in Regeneration

New pavement control policy

Tooting High StreetUpper Tooting Road

Last night I attended a meeting of the St John’s Hill traders to discuss the use of A-boards on the street outside their shops.  It is fair to say that the council’s enforcement of this had put a few backs up, not just there, but also on my own ward on Lavender Hill.

As with so many things, it is a balancing act, the council has to consider the needs of residents, some of whom may have accessibility issues and need to have clear pavements as well as the needs of businesses who want to advertise their businesses to the passing trade.  I would throw in a third consideration, that allowing businesses to display outside their store actually enhances the look of the street.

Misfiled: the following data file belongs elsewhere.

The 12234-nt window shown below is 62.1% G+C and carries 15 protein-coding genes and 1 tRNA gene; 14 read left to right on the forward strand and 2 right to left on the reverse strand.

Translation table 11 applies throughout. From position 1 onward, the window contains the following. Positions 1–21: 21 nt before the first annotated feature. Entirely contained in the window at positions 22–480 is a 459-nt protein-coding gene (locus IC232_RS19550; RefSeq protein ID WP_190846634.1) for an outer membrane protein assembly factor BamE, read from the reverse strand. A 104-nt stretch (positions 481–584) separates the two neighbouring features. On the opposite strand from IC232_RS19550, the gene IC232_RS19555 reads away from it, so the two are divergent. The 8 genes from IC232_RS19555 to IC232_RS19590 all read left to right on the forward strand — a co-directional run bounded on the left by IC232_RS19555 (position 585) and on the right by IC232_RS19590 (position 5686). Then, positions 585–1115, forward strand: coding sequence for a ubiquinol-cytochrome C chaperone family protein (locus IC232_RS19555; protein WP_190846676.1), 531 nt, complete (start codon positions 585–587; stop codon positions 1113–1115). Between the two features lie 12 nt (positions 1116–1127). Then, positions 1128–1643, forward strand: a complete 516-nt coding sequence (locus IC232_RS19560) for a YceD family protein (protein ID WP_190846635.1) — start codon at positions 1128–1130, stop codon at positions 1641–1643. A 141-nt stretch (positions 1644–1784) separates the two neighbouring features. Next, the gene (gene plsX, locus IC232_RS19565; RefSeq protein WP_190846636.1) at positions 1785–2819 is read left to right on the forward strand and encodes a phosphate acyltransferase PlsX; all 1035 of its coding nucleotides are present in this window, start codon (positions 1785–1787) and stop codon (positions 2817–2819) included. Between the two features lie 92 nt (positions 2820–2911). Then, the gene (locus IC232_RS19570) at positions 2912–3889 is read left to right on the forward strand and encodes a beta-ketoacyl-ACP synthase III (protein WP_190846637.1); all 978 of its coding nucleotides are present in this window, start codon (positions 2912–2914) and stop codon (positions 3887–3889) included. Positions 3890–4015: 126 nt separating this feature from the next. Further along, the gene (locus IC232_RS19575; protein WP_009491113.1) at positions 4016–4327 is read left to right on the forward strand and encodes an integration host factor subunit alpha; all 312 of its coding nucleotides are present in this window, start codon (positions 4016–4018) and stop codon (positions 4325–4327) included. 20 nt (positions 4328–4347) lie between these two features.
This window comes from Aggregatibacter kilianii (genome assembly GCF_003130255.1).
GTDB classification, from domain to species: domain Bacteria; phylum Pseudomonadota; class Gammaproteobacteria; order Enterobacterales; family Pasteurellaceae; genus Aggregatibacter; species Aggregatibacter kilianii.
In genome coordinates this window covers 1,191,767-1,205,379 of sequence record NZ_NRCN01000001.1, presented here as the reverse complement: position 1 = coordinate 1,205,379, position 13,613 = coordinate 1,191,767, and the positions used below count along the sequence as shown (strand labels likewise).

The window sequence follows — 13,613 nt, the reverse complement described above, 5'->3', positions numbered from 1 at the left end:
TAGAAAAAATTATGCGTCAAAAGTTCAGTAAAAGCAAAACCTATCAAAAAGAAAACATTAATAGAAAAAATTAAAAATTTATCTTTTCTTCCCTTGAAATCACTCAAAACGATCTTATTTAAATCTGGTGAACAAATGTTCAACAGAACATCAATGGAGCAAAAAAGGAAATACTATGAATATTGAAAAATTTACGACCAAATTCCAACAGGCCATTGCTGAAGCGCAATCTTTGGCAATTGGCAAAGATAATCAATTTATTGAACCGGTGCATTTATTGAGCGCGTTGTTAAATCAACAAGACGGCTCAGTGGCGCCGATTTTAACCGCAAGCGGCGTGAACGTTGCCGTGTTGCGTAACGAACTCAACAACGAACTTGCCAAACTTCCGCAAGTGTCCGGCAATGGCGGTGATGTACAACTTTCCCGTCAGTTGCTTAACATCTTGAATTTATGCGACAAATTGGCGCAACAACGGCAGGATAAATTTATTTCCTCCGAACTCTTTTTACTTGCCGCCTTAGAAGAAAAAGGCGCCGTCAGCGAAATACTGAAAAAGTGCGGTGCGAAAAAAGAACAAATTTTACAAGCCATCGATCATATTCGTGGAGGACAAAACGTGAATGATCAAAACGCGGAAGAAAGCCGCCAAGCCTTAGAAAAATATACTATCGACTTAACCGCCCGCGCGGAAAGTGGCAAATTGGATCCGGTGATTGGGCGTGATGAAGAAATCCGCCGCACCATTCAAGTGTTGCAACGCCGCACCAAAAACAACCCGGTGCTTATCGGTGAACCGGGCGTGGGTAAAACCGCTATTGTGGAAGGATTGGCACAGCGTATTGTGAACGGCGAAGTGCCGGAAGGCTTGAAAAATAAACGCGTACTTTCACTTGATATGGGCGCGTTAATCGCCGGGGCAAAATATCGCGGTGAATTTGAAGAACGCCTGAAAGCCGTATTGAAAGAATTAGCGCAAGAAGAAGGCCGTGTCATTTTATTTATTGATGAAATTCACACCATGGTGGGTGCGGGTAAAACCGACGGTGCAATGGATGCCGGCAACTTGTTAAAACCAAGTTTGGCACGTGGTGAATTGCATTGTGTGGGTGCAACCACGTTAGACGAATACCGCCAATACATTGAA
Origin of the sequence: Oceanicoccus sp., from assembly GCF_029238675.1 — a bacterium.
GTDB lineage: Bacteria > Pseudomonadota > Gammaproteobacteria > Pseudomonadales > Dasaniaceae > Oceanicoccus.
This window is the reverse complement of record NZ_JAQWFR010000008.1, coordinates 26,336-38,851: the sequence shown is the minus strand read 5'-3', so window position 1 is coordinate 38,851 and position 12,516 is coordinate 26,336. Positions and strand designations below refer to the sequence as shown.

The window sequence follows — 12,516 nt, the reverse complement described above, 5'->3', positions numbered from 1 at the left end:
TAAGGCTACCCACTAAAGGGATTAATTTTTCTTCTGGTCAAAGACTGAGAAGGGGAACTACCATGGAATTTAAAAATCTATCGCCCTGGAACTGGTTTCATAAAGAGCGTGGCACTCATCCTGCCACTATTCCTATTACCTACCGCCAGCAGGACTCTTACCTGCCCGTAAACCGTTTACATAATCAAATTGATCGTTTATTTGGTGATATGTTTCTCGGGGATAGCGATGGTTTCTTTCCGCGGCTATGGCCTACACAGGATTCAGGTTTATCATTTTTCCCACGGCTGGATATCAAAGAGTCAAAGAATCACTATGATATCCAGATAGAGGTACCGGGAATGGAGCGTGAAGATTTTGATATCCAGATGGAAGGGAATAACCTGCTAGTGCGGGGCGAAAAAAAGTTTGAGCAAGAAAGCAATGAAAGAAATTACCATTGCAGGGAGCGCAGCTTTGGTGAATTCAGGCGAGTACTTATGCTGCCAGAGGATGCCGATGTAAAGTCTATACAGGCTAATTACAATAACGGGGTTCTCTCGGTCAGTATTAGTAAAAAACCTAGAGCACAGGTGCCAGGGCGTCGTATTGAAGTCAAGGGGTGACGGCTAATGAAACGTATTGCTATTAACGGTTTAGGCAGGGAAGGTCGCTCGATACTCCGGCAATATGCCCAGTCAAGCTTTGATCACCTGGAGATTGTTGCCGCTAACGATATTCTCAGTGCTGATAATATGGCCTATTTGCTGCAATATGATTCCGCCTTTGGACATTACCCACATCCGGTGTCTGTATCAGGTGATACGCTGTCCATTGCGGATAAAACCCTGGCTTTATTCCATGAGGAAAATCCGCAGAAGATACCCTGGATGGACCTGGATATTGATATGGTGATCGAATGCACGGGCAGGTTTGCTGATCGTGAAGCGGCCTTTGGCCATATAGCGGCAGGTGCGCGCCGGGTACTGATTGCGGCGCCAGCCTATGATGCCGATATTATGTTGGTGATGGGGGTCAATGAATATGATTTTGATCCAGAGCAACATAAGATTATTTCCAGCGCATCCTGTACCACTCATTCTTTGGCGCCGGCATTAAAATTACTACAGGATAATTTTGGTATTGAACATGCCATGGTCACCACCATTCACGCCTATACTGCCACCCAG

And of course what’s right for St John’s Hill is not necessary right for the rest of the borough.  We have a real problem in Tooting, especially places like Upper Tooting Road where pedestrians are forced to compete for narrow pavement with overflowing shop displays and illegal traders.

However, the compromise that council officers are proposing seems sensible and workable, allowing shops to use and enhance the pavement while also ensuring a minimum clearance so pedestrians can use the street without having to weave around obstacles.  The basic plan allows displays directly outside the shop, and requires a minimum 2 metres clearance on the pavement – so the narrow pavements of Tooting won’t be overcrowded and the wide streets of Lavender Hill and St John’s Hill won’t be barren.

Obviously nothing’s perfect, and this will have be reviewed once in place to make sure there are no anomalies, but the response of the St John’s Hill traders was uniformly positive, and hopefully everyone will be happy with the outcome.

The new enforcement protocol will come into force next month after going through the council’s Planning and Transport Overview and Scrutiny Committee and Executive.

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